ANN BAILEY: Daughter’s faith reminds us what we know in our heartsOne of the things that I’ve learned over the years is that the things that bring you the most joy also bring you the most sorrow. Christmas is one of them.
One of the things that I’ve learned over the years is that the things that bring you the most joy also bring you the most sorrow.
Christmas is one of them.
I first experienced the pain that can be part of Christmas 18 years ago. My brother, Richard, had died in March that year and that Christmas was the first one without him. I knew from reading books about grief and talking to people who had lost family members that it would be a sad Christmas, and it was.
Richard’s absence hurt so deeply it felt like physical pain and every Christmas song, happy or sad, rubbed salt into the wound. I knew that year that Christmas would never be the same without him.
It wasn’t. As the years passed, the pain lessened, but I still missed Richard and wished that he was with us to celebrate. I experienced the same emotions when my dad died and I had to adjust to another empty place at the Christmas dinner table.
This year, there will be one more empty place. My mom’s death in September has left my family of origin with four living members.
It’s been difficult these past three months, trying to adjust to life with nearly half of the family I grew up in no longer with us. The grief and helplessness I feel when I think about how much I miss them sometimes seems unbearable.
I know that it will be even harder today, Christmas Day. I also know that it is unavoidable. How can it not make our hearts ache to be devoid of the physical presence of the people we love? How can it not make us cry when we think about the things that we want to talk to them about, the experiences we want to share with them and the gifts that we wished we could have given them?
It is thinking about the last, the giving of gifts, that is one of the hardest this month. Besides being Christmas, this is my mom’s and dad’s birthday month. My dad was born Dec. 4, 1919, and my mom on, Dec. 13, 1923. Meanwhile, I was born Dec. 6, and my sister, Bonnie, shares my dad’s birthday.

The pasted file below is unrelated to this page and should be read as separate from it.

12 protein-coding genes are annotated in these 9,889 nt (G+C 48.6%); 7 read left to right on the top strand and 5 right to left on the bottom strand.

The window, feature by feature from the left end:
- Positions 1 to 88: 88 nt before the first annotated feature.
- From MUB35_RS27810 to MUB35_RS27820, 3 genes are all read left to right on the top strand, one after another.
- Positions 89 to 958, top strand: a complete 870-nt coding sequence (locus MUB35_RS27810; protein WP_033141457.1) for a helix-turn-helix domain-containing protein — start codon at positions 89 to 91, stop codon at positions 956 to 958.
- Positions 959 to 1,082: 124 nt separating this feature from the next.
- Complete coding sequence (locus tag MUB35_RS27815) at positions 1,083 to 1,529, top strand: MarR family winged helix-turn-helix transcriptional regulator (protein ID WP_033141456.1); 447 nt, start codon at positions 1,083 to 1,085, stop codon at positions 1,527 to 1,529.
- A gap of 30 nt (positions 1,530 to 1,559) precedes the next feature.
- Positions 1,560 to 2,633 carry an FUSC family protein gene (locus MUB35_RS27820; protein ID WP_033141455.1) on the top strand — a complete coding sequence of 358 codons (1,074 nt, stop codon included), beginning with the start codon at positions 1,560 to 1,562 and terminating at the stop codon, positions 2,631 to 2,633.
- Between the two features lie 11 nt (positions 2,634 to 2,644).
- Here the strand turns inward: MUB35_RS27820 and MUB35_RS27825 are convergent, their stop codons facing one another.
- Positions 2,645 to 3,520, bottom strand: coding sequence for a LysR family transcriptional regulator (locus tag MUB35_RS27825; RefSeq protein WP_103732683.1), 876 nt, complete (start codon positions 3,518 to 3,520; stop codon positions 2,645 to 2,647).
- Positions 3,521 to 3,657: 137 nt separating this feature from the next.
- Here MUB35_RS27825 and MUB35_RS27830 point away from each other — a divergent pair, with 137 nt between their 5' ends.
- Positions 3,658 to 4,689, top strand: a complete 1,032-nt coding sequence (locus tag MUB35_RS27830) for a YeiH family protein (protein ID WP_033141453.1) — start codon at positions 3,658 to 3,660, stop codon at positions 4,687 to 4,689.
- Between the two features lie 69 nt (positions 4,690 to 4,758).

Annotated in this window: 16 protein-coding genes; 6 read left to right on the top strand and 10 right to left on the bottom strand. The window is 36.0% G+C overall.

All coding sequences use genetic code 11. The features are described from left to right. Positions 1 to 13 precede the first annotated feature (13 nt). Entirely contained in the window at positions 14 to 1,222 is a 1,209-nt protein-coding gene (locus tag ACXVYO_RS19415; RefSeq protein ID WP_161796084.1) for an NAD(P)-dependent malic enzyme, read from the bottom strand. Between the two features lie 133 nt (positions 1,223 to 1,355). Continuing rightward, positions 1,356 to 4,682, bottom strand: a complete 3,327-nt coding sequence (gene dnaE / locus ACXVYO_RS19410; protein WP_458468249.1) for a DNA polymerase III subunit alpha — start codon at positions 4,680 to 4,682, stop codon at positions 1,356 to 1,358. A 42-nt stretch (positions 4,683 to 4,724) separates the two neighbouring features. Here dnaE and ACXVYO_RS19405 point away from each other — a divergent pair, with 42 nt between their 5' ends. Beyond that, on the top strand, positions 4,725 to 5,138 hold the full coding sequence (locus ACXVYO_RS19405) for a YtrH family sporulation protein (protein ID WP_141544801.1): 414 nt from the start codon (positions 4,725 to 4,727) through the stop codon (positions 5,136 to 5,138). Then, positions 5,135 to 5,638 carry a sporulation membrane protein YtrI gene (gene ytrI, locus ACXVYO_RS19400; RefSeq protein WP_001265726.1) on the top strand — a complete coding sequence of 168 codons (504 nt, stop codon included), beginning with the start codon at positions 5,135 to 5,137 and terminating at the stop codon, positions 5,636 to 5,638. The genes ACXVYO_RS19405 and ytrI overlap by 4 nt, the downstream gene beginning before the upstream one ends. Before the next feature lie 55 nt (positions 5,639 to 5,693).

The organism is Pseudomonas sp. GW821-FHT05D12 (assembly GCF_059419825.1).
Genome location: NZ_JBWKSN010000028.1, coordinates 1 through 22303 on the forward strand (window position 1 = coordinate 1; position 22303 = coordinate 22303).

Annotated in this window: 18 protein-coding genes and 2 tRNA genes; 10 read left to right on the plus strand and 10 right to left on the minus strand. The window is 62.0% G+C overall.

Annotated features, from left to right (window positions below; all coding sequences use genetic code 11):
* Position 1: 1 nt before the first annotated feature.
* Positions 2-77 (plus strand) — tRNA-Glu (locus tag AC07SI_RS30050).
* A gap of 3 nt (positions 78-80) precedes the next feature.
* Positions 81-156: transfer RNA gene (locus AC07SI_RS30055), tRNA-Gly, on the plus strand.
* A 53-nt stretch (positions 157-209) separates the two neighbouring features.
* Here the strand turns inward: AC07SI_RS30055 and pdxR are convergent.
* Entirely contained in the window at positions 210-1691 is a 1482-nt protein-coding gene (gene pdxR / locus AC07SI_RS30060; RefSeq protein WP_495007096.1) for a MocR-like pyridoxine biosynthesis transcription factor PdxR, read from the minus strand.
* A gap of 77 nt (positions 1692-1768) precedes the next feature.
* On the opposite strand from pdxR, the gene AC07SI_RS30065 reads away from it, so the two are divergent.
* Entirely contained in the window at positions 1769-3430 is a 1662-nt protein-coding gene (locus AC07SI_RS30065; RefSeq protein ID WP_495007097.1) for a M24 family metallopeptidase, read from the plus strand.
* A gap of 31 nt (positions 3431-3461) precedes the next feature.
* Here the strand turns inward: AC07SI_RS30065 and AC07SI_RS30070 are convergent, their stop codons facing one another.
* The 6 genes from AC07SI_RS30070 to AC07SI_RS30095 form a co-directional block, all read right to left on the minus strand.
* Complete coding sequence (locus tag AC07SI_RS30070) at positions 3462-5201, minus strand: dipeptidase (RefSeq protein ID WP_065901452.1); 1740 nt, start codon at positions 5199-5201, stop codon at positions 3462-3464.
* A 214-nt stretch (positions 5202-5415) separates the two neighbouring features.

Throughout much of my life, the first two weeks of December were a merry round of celebrations and gift buying. In November, I’d page through catalogs, looking for ideas for birthday presents. This year, as I was looking through the catalogs, I mentally noted several things that my mom would like.
The greatest gift
Then I remembered I wouldn’t be buying for her this year. Tears welled up in my eyes and when my children asked what was wrong I told I them that I was sad because I wouldn’t be buying birthday or Christmas gifts for Grandma this year.
Ellen, 8, looked at me concerned, and then said gently, “But Mom, Grandma will be spending Christmas in heaven this year with Grandpa Adrian and Uncle Richard and her parents.” Then she paused and said, “And Mom, she’ll be spending it with Jesus and he’s the one who started it all.”
My daughter’s profound faith is what has sustained me through my down days this Christmas season and what will brighten the dark moments I experience today. I know I still will fiercely miss my mom’s, dad’s and brother’s physical presence today. But the thought of them celebrating Jesus’ birthday with him in heaven and his promise that someday the rest of our family will be joining them, will bring me comfort.
On this Christmas Day, like every day of the year, I am thankful for the gift of birth of our Savior and for children like Ellen whose simple faith reminds us of what we know deep in our hearts, but forget in the midst of our earthly challenges.